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Can AI Help Fight Cybercrime?

The increase in people using digital banking and conducting other financial transactions online has, unsurprisingly, led to an increase in cyber-attacks. But can another emerging technology help financial institutions and businesses fight them off? Yes, says one Barbadian cybersecurity expert.

Speaking during “Not If, But When: Managing Cyber Risk in Barbados' Financial Sector,” an online seminar hosted by the Central Bank of Barbados and the Financial Services Commission (FSC), Anthony Harris, President of the Barbados Chapter of the Information Systems Security Association (ISSA) said that deploying artificial intelligence (AI) tools can allow IT teams to more quickly recognise and react to cyber breaches.

“Self-learning AI promotes what we call proactive cyber resilience whereby it can intercede in a situation that it believes is not correct, that breaches a behavioural model. This self-learning AI would sit on your network and learn what the objects do – and from the AI’s perspective, you are an object, your email or computer is an object… When it sees these behaviours change… the AI would isolate that object. It acts autonomously to interrupt cyberattacks with precise and targeted action without disrupting regular business operations.”

He acknowledged these AI tools were costly but believes that they are a worthwhile investment for banks, credit unions, and other large businesses given the prevalence of and financial fallout caused by cybercrime. In 2023, there were approximately 24,000 reported data breaches that impacted around 344 million people across the globe. The average data breach costs about US $4.5 million to address.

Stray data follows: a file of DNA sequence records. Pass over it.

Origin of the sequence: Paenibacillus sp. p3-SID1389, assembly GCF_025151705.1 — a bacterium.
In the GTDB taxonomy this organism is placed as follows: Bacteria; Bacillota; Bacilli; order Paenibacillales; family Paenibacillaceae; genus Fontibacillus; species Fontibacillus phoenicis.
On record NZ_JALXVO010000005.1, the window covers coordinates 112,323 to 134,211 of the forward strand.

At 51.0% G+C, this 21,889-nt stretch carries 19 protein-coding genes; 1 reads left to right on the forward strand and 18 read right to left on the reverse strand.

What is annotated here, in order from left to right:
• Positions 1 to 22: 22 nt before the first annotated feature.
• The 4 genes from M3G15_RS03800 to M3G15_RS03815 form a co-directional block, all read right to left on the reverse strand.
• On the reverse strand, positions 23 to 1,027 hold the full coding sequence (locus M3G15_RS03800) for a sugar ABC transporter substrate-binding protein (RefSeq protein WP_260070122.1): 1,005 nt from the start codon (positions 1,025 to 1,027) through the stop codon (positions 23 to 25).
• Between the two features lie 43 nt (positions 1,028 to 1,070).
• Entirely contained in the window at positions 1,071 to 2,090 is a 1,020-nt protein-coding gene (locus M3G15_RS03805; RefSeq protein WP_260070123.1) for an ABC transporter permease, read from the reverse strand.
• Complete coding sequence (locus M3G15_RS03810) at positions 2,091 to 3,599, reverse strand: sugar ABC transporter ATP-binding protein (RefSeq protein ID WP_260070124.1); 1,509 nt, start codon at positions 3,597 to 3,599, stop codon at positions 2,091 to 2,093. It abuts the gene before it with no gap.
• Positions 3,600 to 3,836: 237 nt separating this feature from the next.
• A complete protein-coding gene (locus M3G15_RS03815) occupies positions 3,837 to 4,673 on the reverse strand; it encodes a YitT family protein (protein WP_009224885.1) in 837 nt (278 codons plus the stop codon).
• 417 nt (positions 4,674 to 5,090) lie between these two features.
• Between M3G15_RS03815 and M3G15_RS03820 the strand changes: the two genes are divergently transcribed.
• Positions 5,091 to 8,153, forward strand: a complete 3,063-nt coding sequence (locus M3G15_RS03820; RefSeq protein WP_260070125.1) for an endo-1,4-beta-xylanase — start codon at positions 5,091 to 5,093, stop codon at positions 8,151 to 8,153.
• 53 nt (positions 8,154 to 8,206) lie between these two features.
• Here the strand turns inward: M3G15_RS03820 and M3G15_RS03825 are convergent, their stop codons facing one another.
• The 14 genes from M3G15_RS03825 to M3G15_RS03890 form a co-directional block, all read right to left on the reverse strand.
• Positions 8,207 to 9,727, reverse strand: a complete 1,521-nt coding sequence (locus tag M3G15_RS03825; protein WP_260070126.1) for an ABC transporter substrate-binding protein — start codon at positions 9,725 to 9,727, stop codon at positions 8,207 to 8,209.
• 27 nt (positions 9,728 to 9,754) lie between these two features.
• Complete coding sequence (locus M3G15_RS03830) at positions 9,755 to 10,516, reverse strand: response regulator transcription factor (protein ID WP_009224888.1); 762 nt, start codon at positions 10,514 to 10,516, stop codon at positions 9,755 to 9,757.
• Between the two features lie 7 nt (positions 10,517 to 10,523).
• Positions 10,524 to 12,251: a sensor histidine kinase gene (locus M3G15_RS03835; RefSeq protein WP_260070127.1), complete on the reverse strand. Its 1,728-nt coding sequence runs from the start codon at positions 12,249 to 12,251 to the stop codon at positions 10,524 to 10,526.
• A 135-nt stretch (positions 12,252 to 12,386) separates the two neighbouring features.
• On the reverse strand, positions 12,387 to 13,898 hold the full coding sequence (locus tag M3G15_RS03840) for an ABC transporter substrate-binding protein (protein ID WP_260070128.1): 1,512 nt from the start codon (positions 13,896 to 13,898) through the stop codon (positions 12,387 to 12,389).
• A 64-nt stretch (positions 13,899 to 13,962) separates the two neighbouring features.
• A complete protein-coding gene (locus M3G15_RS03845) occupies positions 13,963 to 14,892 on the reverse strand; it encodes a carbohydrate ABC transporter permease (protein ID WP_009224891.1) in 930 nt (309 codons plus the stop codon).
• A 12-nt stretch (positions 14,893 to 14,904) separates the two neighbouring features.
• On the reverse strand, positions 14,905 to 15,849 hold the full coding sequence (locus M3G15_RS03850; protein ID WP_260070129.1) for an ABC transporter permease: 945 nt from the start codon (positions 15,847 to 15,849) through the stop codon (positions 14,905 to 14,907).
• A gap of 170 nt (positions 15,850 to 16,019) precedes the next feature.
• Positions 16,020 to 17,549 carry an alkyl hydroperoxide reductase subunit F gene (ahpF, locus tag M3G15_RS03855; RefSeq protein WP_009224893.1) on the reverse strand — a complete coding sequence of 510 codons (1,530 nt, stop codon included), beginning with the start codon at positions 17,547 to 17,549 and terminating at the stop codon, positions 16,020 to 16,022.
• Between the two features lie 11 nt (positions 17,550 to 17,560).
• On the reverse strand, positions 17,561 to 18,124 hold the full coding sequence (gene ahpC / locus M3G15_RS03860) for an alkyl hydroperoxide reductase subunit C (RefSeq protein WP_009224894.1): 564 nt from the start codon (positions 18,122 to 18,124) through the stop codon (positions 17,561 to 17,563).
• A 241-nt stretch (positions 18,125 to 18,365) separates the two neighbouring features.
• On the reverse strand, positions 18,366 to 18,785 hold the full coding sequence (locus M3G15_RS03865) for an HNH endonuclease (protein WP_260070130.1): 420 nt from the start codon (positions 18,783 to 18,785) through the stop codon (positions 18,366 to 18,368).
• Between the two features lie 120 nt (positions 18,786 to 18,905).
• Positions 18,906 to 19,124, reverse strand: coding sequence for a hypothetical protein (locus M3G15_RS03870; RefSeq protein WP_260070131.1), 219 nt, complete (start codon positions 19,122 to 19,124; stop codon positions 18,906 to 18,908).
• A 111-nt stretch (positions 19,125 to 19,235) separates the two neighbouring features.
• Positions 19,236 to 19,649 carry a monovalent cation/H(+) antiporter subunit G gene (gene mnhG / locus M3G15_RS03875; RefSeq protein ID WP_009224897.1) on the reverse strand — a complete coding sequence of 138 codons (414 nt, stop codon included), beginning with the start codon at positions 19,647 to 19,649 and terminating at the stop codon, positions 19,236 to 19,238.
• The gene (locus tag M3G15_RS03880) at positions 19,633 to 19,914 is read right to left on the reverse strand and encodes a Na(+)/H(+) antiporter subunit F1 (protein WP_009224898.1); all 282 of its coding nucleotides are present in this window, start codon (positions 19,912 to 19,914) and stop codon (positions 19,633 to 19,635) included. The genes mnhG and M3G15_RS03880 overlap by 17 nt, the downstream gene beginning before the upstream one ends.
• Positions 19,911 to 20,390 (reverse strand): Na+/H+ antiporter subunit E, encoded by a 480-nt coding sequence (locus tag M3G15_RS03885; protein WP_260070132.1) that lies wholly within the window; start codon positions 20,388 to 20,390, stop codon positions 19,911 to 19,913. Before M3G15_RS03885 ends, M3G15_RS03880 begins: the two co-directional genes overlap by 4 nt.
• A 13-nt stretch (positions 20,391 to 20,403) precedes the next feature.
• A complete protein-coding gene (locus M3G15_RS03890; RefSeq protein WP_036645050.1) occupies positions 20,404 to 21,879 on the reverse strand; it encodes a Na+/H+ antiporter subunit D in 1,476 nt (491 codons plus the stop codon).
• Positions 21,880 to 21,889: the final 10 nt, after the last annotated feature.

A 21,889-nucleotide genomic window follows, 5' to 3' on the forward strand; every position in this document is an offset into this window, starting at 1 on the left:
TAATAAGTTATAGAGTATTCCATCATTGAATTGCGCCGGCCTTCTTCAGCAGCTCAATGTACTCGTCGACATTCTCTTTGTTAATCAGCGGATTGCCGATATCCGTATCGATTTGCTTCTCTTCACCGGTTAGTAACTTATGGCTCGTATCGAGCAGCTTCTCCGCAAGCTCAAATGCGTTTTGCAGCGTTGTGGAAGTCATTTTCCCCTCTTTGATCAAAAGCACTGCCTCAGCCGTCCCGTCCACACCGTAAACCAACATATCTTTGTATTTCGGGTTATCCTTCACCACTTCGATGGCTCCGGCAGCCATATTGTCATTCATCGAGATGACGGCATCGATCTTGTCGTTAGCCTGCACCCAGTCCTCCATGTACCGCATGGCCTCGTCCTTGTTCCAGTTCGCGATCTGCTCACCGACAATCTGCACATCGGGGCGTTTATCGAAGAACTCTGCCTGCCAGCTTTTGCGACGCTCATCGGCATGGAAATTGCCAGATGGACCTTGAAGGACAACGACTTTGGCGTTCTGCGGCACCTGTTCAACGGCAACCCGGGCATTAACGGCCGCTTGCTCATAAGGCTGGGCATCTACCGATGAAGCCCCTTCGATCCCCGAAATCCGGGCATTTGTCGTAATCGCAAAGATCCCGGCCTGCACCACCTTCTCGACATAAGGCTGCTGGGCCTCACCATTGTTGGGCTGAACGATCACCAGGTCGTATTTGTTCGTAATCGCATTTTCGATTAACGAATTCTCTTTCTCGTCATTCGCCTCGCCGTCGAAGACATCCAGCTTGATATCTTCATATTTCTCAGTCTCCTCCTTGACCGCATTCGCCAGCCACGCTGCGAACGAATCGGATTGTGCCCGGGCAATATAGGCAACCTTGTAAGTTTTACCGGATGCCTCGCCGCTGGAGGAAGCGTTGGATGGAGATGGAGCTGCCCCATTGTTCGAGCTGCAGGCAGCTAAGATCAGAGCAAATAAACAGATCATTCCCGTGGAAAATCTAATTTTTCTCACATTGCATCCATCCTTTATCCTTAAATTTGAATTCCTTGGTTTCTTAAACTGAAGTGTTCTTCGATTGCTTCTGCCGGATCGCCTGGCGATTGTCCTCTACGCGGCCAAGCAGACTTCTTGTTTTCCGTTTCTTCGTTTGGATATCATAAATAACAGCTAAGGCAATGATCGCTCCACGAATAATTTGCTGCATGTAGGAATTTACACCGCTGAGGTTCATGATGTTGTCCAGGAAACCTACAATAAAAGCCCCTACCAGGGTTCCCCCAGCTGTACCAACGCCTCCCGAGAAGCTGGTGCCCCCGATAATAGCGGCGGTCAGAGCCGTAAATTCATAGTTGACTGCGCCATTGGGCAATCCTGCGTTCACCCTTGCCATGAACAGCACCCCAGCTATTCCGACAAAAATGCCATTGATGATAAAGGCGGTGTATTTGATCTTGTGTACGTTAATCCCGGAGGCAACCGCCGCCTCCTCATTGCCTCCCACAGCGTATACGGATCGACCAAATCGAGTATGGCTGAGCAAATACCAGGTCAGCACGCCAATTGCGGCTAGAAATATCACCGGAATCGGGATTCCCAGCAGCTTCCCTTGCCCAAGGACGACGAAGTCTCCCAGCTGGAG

The cybersecurity expert offered a key reason that large organisations should consider AI to fight cyber-attacks: AI is also being used to perpetrate these attacks. “Traditional methods of detecting phishing attempts relied upon the attackers not being native English speakers, but an AI can generate a perfectly crafted English email… So, you can’t rely on those tell-tale signs that the email is not real.”

While advocating for the use of AI to combat cyber threats, Harris cautioned, however, that businesses should not rely exclusively on these tools. “You still need human resources to facilitate and assist the AI. You still need to balance that hybrid approach of AI automation plus human skill and know-how.” 

Not If, But When: Managing Cyber Risk in Barbados' Financial Sector